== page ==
Ping is used diagnostically to ensure that a host computer the user is trying to reach is actually operating. Ping works by sending an Internet Control Message Protocol (ICMP) Echo Request to a specified interface on the network and waiting for a reply. Ping can be used for troubleshooting to test connectivity and determine response time.
As a verb, ping means "to get the attention of" or "to check for the presence of" another party online. The computer acronym (for Packet Internet or Inter-Network Groper) was contrived to match the submariners' term for the sound of a returned sonar pulse.
Tip: To find out the dot address (such as 184.108.40.206) for a given domain name, Windows users can go to their command prompt screen (start/run/cmd) and enter ping xxxxx.yyy (where xxxxx is the second-level domain name like "whatis" and yyy is the top-level domain name like "com").
|Getting started with ping|
|To explore how ping is used in the enterprise, here are additional resources:|
|Permitting Ping: ICMP Exceptions: Ping is a crucial security tool for any network admin. Read Mark Minasi's thoughts on ping in this excerpt from his book, "Mastering Windows Server 2003 Upgrade Edition for SP1 and R2."|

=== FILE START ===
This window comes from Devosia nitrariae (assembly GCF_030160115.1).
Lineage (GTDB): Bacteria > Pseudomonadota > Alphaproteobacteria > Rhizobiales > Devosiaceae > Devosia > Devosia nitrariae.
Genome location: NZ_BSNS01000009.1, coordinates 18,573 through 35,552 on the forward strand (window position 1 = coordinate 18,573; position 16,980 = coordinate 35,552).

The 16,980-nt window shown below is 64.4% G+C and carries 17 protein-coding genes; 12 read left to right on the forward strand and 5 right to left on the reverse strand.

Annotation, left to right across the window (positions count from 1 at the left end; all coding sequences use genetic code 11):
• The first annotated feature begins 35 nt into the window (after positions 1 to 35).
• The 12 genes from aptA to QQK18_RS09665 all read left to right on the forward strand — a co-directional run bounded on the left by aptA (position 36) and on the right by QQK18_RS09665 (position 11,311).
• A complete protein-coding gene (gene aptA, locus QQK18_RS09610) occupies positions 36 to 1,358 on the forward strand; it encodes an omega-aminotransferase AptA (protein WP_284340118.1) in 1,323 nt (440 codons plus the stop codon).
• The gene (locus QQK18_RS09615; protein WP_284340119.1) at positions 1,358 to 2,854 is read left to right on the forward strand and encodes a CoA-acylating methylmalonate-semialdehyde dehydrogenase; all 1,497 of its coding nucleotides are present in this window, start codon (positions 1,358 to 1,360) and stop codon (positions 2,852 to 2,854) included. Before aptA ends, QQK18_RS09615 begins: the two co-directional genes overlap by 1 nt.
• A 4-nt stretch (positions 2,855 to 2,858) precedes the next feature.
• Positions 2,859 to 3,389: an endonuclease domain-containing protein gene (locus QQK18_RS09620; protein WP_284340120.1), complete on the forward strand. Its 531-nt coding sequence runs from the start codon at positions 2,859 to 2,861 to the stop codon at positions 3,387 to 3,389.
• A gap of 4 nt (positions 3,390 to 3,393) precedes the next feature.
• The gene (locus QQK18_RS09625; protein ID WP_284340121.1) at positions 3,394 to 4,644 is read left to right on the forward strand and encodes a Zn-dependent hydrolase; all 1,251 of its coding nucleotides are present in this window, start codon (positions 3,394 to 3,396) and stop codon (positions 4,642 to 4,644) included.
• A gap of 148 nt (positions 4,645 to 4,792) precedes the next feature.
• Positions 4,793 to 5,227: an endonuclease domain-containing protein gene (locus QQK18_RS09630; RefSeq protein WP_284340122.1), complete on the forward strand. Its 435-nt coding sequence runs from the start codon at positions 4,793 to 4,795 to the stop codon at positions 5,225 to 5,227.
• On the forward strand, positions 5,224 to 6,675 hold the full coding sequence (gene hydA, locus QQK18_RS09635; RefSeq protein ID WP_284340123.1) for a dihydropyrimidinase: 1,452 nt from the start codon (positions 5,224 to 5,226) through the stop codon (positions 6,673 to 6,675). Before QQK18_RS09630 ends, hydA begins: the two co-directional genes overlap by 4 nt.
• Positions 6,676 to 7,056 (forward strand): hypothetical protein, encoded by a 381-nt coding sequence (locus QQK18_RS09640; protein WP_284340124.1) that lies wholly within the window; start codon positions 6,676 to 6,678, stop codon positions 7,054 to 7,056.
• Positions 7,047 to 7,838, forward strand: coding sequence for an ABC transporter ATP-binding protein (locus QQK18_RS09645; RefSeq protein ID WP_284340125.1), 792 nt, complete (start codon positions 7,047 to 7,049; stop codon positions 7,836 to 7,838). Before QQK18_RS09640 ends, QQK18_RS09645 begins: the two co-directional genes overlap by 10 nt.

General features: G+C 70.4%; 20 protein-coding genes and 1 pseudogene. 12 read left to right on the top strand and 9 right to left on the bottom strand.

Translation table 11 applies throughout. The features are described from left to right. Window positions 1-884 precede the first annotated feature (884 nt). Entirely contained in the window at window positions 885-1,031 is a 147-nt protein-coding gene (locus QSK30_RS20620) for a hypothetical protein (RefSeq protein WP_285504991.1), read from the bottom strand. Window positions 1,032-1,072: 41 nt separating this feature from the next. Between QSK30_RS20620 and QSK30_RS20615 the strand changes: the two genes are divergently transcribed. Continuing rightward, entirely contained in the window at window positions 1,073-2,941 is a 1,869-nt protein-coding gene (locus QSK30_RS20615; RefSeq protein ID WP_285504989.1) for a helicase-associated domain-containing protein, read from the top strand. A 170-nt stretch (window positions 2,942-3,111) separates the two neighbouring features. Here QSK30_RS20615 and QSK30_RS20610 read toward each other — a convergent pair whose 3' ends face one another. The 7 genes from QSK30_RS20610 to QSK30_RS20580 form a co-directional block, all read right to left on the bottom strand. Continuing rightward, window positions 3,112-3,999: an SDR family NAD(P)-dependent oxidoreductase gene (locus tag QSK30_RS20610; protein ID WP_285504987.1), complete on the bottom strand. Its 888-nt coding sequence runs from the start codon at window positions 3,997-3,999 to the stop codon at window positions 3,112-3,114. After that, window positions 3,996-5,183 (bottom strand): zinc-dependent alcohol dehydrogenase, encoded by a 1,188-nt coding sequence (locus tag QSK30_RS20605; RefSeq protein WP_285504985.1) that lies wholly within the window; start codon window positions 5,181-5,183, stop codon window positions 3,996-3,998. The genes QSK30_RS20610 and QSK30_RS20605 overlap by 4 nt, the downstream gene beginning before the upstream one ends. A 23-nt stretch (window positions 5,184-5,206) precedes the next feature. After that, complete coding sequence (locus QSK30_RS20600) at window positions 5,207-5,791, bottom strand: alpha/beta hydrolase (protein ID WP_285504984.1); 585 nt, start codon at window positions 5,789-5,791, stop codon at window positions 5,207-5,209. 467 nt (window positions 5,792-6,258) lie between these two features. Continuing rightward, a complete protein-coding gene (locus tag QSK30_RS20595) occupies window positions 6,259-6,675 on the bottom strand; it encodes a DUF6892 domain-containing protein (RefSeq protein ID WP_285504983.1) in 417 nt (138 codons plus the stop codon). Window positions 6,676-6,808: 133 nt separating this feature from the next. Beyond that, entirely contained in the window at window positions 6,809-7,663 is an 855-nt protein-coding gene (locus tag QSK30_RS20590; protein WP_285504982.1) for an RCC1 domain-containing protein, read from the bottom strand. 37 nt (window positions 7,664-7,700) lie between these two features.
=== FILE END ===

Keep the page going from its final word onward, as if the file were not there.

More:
|Using ping command for troubleshooting Windows network connectivity: Using ping command for troubleshooting networks will narrow down the causes of your Windows PC connectivity problems from the command line (CL) prompt window. The introduction to this TCP/IP diagnostic utility will give you an understanding and syntax of how ping works, plus what it means when your ping request times out or reaches a network host.|
|What Ping doesn't tell you: Ping distinguishes certain states of network functionality that are the cornerstones of everyday network troubleshooting. Learn how to gain greater insight into your network.|
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